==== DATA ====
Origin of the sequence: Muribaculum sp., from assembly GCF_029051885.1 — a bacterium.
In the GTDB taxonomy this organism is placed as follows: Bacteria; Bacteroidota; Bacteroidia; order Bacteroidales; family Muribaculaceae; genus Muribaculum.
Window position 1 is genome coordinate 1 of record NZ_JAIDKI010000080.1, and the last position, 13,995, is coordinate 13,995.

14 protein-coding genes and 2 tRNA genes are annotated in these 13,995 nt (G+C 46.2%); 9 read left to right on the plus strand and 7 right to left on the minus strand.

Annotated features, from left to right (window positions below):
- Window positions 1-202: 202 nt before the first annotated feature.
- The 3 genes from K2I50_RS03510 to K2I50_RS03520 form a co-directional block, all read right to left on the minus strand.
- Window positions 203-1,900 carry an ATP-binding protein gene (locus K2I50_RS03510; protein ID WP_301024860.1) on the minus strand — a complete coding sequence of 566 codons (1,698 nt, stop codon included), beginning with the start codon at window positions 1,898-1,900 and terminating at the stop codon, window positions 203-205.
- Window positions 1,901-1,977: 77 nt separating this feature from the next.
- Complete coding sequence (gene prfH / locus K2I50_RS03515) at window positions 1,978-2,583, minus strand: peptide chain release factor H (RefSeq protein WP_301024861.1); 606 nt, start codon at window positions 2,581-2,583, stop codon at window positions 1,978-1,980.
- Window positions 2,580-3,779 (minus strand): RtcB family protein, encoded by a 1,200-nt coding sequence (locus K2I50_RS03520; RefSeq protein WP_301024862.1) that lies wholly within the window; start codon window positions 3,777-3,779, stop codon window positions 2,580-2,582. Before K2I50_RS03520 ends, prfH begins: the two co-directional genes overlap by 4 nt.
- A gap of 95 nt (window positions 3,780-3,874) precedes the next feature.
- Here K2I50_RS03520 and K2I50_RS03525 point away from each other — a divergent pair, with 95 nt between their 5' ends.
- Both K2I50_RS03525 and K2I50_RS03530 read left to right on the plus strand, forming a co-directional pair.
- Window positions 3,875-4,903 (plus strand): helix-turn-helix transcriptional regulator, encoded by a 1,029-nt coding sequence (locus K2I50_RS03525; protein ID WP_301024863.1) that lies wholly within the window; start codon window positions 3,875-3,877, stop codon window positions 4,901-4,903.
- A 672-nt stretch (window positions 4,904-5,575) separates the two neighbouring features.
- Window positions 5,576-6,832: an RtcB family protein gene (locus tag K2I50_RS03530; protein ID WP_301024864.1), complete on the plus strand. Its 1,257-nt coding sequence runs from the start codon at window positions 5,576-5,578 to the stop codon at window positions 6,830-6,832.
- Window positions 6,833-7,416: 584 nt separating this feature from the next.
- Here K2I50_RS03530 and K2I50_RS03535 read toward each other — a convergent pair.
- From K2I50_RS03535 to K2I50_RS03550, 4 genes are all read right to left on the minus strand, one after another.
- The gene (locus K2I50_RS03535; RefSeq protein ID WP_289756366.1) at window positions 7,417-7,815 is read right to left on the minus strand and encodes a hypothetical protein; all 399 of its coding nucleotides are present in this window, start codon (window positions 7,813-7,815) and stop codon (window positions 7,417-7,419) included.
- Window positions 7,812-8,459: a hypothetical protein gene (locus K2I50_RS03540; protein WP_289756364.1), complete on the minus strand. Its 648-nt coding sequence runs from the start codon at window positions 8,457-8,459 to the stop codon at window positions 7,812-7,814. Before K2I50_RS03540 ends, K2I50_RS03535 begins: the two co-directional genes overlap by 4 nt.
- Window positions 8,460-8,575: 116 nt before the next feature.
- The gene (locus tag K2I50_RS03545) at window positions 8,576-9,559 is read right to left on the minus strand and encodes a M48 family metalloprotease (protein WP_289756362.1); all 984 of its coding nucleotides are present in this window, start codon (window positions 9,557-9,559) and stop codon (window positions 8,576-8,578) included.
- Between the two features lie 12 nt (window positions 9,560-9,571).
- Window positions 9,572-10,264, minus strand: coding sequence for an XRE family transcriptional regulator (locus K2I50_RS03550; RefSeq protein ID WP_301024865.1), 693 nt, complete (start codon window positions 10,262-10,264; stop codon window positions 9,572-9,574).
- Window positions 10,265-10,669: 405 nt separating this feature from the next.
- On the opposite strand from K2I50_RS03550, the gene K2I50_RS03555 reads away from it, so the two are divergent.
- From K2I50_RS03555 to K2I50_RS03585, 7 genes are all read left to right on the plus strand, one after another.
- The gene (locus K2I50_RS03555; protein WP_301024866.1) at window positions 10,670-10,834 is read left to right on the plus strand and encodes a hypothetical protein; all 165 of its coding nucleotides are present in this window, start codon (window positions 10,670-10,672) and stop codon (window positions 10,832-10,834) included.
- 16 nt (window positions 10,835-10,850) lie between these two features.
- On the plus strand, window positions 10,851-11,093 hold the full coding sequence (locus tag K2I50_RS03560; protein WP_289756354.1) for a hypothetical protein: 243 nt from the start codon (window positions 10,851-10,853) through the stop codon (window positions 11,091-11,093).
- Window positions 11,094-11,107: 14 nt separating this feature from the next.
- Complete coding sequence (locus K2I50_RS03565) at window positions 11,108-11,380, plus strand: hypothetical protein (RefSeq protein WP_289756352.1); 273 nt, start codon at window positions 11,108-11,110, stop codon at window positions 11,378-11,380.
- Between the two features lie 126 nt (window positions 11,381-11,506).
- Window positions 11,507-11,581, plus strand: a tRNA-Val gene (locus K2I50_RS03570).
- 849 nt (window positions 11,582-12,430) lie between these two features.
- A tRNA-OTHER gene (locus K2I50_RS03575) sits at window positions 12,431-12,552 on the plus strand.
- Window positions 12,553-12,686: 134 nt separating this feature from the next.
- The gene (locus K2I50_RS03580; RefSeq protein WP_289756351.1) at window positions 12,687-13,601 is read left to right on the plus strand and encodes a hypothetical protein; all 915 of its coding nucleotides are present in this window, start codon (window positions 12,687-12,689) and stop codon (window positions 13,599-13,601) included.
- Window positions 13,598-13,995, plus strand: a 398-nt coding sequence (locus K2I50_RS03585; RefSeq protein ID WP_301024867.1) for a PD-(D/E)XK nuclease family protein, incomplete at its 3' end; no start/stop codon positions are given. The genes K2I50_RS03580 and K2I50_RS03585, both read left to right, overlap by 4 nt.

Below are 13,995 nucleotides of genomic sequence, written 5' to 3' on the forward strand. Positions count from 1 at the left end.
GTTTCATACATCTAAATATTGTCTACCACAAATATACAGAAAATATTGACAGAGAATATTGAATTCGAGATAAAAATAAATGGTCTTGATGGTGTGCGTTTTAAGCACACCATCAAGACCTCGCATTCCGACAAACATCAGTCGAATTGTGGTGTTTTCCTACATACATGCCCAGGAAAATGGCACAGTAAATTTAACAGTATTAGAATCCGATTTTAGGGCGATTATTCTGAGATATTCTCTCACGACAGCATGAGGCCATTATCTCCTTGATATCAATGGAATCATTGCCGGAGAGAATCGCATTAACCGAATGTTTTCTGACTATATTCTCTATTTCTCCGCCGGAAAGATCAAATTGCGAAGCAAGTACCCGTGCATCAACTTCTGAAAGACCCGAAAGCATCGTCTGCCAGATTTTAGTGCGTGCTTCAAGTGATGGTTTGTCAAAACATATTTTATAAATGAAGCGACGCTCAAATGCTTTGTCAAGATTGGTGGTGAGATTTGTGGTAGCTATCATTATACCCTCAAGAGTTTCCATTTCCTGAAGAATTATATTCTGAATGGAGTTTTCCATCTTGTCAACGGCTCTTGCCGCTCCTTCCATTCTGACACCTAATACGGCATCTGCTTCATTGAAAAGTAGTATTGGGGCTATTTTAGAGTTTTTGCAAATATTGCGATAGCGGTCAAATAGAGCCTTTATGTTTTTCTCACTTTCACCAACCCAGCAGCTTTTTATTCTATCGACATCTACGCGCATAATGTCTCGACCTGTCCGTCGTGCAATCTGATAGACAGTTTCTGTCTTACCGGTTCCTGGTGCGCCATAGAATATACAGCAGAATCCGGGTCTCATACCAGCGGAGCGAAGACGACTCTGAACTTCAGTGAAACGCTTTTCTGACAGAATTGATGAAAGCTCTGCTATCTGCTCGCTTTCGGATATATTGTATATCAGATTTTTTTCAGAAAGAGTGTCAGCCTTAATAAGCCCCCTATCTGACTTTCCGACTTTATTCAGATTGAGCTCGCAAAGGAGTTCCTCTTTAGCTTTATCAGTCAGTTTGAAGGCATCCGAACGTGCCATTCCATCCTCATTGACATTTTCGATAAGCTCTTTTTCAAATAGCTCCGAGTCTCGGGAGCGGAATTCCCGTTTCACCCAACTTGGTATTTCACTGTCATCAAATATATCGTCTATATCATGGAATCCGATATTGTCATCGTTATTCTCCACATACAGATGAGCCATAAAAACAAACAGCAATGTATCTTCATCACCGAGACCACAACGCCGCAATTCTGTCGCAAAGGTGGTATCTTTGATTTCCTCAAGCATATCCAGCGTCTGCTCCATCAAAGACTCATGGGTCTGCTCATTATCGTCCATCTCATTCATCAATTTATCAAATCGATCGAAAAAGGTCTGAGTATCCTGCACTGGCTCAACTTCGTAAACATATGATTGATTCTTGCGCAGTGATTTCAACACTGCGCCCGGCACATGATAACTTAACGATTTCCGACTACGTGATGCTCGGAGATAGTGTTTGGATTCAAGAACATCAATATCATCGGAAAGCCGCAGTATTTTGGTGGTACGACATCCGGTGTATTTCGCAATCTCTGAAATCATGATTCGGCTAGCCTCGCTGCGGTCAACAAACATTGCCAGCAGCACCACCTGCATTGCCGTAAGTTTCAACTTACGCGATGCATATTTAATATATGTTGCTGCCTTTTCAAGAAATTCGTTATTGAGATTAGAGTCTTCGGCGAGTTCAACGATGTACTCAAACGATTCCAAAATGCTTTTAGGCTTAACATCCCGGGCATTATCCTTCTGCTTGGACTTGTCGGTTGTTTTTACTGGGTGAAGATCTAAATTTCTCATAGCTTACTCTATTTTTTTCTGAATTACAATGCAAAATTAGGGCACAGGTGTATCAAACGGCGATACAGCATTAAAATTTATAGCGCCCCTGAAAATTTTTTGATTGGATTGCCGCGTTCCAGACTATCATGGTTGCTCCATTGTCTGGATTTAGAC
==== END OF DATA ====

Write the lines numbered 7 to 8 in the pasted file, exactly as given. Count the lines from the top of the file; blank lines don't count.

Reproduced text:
- The 3 genes from K2I50_RS03510 to K2I50_RS03520 form a co-directional block, all read right to left on the minus strand.
- Window positions 203-1,900 carry an ATP-binding protein gene (locus K2I50_RS03510; protein ID WP_301024860.1) on the minus strand — a complete coding sequence of 566 codons (1,698 nt, stop codon included), beginning with the start codon at window positions 1,898-1,900 and terminating at the stop codon, window positions 203-205.